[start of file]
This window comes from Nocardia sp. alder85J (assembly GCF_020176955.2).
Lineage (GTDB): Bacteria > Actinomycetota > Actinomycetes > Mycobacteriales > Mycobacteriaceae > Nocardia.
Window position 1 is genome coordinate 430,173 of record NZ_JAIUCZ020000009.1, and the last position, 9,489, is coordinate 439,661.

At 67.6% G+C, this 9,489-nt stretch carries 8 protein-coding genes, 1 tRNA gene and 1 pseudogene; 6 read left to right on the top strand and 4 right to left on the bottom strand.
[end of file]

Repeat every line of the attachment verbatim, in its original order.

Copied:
This window comes from Nocardia sp. alder85J (assembly GCF_020176955.2).
Lineage (GTDB): Bacteria > Actinomycetota > Actinomycetes > Mycobacteriales > Mycobacteriaceae > Nocardia.
Window position 1 is genome coordinate 430,173 of record NZ_JAIUCZ020000009.1, and the last position, 9,489, is coordinate 439,661.

At 67.6% G+C, this 9,489-nt stretch carries 8 protein-coding genes, 1 tRNA gene and 1 pseudogene; 6 read left to right on the top strand and 4 right to left on the bottom strand.